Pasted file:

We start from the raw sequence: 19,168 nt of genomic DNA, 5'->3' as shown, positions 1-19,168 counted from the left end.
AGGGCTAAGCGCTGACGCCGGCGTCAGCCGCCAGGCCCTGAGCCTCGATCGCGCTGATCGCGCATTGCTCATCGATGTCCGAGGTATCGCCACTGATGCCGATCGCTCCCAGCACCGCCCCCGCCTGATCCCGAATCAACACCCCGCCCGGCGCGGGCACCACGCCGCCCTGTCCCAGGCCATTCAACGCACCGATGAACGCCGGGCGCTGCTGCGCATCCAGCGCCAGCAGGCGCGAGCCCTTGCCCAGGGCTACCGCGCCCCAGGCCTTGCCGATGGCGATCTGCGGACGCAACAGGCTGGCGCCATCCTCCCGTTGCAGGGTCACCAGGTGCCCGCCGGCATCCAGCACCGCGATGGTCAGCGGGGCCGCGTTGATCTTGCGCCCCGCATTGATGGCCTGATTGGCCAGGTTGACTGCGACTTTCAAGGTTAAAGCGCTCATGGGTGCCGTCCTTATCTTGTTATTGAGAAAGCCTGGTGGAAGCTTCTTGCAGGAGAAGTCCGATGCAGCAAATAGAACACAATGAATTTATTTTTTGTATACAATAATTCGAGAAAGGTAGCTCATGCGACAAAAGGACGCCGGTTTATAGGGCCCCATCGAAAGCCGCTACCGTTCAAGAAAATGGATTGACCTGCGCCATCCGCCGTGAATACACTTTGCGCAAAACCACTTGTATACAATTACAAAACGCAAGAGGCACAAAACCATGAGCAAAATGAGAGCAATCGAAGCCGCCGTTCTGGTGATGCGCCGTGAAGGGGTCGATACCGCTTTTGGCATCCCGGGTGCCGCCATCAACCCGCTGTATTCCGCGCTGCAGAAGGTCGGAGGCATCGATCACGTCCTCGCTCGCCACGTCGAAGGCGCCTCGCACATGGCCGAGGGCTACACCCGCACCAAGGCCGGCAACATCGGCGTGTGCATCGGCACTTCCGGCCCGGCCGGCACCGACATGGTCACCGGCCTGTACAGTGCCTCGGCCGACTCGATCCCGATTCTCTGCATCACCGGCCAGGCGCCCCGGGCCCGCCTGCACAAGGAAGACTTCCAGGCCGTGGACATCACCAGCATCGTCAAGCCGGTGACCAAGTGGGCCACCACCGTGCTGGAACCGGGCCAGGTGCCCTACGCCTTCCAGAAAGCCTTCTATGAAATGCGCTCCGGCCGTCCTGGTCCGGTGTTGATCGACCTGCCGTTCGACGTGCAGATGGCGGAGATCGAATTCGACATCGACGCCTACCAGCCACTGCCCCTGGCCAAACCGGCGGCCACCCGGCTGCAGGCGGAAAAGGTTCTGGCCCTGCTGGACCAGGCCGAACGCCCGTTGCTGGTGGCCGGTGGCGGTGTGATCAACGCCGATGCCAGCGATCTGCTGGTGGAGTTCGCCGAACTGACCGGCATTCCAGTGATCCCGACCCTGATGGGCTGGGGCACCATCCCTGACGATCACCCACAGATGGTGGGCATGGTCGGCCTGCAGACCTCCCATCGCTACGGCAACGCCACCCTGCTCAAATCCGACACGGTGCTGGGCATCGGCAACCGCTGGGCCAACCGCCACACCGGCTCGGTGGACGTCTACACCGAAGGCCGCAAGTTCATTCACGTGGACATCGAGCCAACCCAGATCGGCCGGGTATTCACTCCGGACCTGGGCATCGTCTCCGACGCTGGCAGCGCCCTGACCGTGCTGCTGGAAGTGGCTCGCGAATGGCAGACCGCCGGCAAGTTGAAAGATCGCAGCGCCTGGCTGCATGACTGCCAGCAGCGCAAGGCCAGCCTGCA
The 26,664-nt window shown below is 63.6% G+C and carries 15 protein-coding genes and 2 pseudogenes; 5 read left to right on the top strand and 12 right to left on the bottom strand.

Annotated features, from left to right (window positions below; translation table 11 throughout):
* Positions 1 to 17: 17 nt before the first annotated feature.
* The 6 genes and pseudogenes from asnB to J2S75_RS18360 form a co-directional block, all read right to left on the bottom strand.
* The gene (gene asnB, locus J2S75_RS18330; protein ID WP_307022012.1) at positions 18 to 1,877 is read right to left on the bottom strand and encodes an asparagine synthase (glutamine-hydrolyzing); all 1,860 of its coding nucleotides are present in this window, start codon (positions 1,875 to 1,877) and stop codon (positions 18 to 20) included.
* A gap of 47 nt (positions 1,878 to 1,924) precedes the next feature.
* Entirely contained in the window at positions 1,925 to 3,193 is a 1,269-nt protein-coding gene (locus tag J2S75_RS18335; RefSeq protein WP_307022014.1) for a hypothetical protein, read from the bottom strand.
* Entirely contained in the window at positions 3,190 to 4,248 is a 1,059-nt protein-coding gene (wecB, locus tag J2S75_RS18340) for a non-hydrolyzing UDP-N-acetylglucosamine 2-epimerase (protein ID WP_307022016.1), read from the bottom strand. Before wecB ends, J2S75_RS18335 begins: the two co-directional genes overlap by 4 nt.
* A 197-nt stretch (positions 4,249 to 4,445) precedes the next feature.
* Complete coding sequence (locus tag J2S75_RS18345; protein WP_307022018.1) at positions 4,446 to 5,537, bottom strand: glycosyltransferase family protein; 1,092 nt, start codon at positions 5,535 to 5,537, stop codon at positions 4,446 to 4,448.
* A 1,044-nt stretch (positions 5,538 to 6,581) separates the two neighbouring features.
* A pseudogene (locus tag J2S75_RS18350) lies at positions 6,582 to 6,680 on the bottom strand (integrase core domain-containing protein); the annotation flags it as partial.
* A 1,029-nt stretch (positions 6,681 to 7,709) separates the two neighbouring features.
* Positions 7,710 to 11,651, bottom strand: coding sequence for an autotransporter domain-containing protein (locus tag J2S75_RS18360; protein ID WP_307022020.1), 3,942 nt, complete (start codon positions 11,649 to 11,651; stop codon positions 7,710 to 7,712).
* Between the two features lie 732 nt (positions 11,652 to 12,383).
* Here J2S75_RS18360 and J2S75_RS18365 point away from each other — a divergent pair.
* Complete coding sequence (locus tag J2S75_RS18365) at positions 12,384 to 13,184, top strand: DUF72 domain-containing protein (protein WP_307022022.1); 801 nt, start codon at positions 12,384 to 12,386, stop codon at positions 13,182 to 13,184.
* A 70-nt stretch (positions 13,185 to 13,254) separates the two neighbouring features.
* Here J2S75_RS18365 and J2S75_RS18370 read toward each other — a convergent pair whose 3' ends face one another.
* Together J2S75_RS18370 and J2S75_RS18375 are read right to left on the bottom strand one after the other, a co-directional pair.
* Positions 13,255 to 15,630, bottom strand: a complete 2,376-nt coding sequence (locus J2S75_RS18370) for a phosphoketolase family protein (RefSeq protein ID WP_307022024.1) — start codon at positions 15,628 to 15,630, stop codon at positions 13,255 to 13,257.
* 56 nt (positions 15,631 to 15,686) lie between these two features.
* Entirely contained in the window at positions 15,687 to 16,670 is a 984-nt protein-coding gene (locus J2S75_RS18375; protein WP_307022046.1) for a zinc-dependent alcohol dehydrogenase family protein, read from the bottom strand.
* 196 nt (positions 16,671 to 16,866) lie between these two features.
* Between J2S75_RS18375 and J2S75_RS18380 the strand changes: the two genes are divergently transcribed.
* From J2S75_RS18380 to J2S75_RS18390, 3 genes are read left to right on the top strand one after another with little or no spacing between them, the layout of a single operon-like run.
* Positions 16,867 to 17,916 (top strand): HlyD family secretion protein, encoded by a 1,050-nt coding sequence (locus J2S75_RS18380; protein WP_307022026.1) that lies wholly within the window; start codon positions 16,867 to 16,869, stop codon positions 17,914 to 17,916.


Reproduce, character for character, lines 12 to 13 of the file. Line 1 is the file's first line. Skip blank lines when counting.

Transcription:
* Complete coding sequence (locus tag J2S75_RS18345; protein WP_307022018.1) at positions 4,446 to 5,537, bottom strand: glycosyltransferase family protein; 1,092 nt, start codon at positions 5,535 to 5,537, stop codon at positions 4,446 to 4,448.
* A 1,044-nt stretch (positions 5,538 to 6,581) separates the two neighbouring features.